Trump: Special interests pushing trade deal want to 'rape our country'

Donald Trump slams Trans-Pacific Partnership
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    Donald Trump slams Trans-Pacific Partnership

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Donald Trump slams Trans-Pacific Partnership 01:16

St. Clairsville, Ohio (CNN)Donald Trump on Tuesday once again used the word "rape" to describe the economic turmoil he believes bad trade deals are inflicting on the U.S.

"The Trans-Pacific Partnership is another disaster done and pushed by special interests who want to rape our country -- just a continuing rape of our country," Trump told a crowd of supporters in Ohio.
Hours earlier, Trump announced in an economic policy speech that as president he would pull the U.S. out of the TPP, a massive free trade agreement between the U.S. and 11 other countries.
He did not describe the deal as "rape" in his prepared remarks, which he read off teleprompters in a more subdued tone.
Teleprompters cast aside as he emerged before a crowd of several thousand supporters in Ohio, Trump used the word rape three times to describe the TPP, despite conceding that it is "a harsh word."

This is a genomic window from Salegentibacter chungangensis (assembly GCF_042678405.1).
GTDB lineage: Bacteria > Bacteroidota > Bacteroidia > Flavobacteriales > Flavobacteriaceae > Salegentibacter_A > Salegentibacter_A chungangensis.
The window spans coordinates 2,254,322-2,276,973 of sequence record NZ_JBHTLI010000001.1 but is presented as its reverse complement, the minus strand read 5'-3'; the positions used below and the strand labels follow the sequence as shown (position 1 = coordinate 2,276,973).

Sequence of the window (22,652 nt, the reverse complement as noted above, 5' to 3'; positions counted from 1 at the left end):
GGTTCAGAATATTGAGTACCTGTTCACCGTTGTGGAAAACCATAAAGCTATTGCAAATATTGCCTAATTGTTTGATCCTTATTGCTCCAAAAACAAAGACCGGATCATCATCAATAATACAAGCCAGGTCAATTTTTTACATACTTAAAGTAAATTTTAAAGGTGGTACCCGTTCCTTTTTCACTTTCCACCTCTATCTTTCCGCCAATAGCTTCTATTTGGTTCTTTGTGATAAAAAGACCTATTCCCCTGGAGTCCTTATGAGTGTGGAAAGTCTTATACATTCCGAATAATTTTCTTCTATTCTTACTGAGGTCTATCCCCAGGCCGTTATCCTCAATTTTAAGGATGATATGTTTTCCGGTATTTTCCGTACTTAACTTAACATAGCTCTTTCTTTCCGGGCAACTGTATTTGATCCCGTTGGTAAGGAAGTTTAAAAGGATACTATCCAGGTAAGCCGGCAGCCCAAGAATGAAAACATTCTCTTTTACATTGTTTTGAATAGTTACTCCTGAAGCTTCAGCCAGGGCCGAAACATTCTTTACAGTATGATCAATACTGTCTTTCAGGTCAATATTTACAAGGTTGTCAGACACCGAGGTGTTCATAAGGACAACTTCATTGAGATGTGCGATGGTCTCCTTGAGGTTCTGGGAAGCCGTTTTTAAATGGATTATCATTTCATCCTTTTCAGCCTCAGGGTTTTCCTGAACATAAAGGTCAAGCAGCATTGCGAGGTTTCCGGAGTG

"That's what it is, too. It's a harsh word. It's a rape of our country," the billionaire real estate mogul said. "This is done by wealthy people that want to take advantage of us and that want to sign another partnership."
Trump previously used the word early last month while stumping in Indiana just days before the state handed him a decisive victory that helped him clinch the Republican nomination.
"We can't continue to allow China to rape our country, and that's what they're doing," Trump said as he lamented the trade imbalance between the U.S. and China.
Trump's repeated use of the word "rape" to describe economic turmoil -- and not sexual assault -- comes as the billionaire has hinted at softening his rhetoric and positions on some of his most controversial proposals.
Trump has begun to focus on banning individuals from still undefined terror states, instead of banning all foreign Muslims as he proposed in December. And the billionaire rejected characterizing his call to deport all estimated 11 million undocumented immigrants living in the U.S. as a "mass deportation."
But asked Saturday during a gaggle with reporters whether he had been following the Stanford rape case -- which has reignited a national conversation around sexual assault on college campuses and criminal justice -- Trump said he had not been.